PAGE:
September TV and comics

Super quick update. The new NEW book is ready to go out to publishers. It doesn’t need another edit. YAY! And that’s where it is right now. With them. So I’m just waiting, which is the hardest thing to do, when all you really want to do is refresh your email every 3 seconds. Thankfully I’m pretty busy with some other secret projects so I’m not dwelling. Well, not too much.

The Good

Justified. This is a non-genre show. It’s about Timothy Olyphant playing a US Marshall, and it’s based on a short story by Elmore Leonard. He’s kind of a modern day cowboy who is forced to go back to his home state of Kentucky and he starts rubbing shoulders with old friends, old enemies and members of his family he’d rather not reconnect with. It’s funny, dramatic, heartwarming, disturbing and just a lot of damn good fun. I’m still not sure why I didn’t watch it back in the day when it was on. I think in my mind it was more like The Shield and I wasn’t in the mood for something so brutal and dirty, so I avoided it. It’s also only 13 episodes a season, which I can do. I’d struggle these days with a 20+ commitment on a series. Great fun, awesome twisty worldbuilding, complex characters with fully fleshed out lives, friends, families and enemies and it’s all one weird incestuous tangle where everyone seems to know everyone else’s business in the small community of Harlan county. Great stuff and well worth a watch.

The Bad

Another Life. This is a new SF show on Netflix starring the excellent Katie Sackhoff. The cast has a few familiar faces and they are all pretty good. That’s about all I can say that’s positive about this show. The Nightflyer is basically, and in many ways, the same show. Aliens make contact. We send out a ship to find out what’s going on. Cue wacky adventures, weird dreams, murder and mayhem. That’s both shows. Only this time around there’s a lot more shouting, bitching and acting like horny teenagers rather than, I don’t know, qualified astronauts. Yes, conflict makes drama more interesting but this was so painful to watch I was embarrassed for the actors. If it gets a second season I won’t be watching.

The Comics

52 from DC comics. 52 is an important number at DC comics for a few reasons. At one point it was the number of titles they were putting out in a month when all titles reset to issue 1. I know, right? Anyway, there are also 52 worlds in their multiverse, Earth 1 to 52, with slightly different versions of their heroes and villains. However, on this occasion, 52 refers to the weekly comic book series they published in 2006. Four writers (Grant Morrison, Greg Rucka, Mark Waid and Geoff Johns) worked together with a number of artists and editors, to put out one comic book a week for a whole year. That’s one big huge story, featuring lots of characters from across the DC universe, for 52 week straight. It was a massive undertaking that had not been done before and has not been tried since.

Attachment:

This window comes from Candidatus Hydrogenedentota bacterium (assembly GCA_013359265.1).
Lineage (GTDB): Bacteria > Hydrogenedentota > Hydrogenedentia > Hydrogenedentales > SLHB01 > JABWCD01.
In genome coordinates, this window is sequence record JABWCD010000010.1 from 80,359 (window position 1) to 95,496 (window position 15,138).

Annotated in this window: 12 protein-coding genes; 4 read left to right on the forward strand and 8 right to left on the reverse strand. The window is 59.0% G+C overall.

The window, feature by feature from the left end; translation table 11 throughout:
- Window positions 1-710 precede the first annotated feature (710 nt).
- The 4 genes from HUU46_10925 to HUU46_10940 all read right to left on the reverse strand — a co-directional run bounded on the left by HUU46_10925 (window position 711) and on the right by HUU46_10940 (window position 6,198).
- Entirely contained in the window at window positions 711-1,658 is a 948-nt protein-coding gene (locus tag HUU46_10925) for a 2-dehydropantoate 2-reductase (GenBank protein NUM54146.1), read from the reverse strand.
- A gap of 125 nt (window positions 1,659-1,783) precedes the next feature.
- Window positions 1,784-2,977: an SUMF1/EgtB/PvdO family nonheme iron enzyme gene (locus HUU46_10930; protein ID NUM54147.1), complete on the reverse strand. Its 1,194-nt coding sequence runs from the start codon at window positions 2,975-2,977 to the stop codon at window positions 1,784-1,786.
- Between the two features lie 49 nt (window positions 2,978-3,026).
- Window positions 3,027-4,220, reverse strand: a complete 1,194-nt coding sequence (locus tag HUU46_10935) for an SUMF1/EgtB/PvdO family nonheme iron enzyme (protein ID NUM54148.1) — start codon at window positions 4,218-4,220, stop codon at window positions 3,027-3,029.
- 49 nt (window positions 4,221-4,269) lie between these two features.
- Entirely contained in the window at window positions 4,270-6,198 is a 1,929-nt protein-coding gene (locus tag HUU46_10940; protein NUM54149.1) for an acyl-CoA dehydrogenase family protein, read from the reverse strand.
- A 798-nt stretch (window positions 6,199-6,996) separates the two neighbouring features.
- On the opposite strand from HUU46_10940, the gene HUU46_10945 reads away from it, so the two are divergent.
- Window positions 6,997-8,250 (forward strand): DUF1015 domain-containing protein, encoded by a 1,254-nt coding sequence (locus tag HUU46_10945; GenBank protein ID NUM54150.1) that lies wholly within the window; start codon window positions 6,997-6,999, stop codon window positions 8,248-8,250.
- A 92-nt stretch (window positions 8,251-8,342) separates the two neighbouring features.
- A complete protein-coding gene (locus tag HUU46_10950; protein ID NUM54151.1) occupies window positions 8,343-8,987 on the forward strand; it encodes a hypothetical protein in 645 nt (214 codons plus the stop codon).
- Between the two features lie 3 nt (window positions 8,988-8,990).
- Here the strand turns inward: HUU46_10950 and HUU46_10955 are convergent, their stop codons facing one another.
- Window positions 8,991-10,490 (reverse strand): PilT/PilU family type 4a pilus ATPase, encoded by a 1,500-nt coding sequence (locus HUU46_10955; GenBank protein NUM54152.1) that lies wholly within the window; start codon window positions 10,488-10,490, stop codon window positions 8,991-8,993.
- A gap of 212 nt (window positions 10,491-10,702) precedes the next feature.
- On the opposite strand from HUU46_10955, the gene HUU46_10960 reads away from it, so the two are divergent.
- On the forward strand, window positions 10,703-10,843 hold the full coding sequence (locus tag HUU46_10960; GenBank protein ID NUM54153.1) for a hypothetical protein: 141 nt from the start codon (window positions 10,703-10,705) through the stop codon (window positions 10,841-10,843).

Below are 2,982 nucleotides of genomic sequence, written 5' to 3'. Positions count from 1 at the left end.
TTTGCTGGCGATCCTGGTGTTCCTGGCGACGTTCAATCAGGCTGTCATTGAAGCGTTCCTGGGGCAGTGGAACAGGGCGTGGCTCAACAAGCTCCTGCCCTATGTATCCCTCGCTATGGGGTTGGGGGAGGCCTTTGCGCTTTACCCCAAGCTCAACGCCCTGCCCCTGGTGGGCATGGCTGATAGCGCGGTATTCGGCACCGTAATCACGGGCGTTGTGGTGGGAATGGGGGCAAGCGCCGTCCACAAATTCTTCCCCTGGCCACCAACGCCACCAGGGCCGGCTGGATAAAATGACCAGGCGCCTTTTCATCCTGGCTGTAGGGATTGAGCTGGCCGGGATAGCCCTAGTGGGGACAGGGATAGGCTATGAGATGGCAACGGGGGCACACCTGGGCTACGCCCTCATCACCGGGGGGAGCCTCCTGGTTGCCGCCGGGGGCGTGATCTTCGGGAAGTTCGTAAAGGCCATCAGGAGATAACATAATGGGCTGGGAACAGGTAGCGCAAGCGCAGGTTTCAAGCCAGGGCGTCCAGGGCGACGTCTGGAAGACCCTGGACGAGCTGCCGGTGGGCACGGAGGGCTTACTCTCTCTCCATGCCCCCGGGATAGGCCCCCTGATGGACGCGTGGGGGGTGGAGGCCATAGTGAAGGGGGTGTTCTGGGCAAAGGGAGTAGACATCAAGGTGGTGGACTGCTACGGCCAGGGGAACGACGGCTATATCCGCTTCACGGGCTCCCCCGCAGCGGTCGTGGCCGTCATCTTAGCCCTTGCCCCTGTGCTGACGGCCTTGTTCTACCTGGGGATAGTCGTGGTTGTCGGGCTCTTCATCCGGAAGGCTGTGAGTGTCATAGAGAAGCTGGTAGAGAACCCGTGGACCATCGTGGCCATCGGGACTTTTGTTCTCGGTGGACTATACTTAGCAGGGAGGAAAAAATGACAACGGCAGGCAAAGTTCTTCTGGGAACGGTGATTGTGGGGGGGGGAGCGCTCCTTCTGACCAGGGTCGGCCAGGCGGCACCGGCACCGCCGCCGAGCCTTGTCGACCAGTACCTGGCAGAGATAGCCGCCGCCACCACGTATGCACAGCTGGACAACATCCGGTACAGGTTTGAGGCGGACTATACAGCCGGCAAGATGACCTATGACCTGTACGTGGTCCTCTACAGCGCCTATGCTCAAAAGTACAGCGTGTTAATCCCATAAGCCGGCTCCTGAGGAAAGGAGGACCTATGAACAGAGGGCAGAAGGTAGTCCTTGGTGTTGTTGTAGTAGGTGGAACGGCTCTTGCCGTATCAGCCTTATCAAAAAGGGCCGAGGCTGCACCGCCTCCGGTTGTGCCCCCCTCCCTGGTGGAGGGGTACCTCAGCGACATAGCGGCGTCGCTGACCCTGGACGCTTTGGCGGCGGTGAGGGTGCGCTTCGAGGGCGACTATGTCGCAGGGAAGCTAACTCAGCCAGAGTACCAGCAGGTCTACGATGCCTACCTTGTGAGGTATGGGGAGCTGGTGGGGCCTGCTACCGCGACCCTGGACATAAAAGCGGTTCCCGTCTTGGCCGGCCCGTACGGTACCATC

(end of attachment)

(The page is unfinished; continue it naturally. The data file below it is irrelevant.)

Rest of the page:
It was a nightmare of logistics, there were bumps and mistakes along the way, but ultimately they did it. I didn’t read it at the time because it was too expensive, but today, thanks to the joys of comics deals I picked up the whole thing for a great price. Also, as a digital version, storing the 52 weekly comics is a lot easier. I’m taking my time, soaking it all in, and I’m about halfway through at the moment. It’s a fascinating story and a remarkable experiment that explores some remote corners of the DC universe. They pull all sorts of obscure characters out of the cupboard that we’ve not seen for years and take other known characters in new directions. It’s a big love letter to DC comics and given that I was raised on DC comics and they were my first love, I’m in my happy place.

More news on the book stuff when I can share it. What have you been watching? Anything good?

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Magebane month – 9 lessons learned

Magebane is published this month and is currently available from all good bookshops, hint, hint. Battlemage, which started my publishing journey, came out in 2015. On the one hand that seems just like yesterday. On the other hand a lot of stuff has happened in those 4 years and the 2 years before that when I was picked up by my agent and we started working on the book together.

I thought I’d write a post about some of things I’ve learned along the way about publishing and writing books.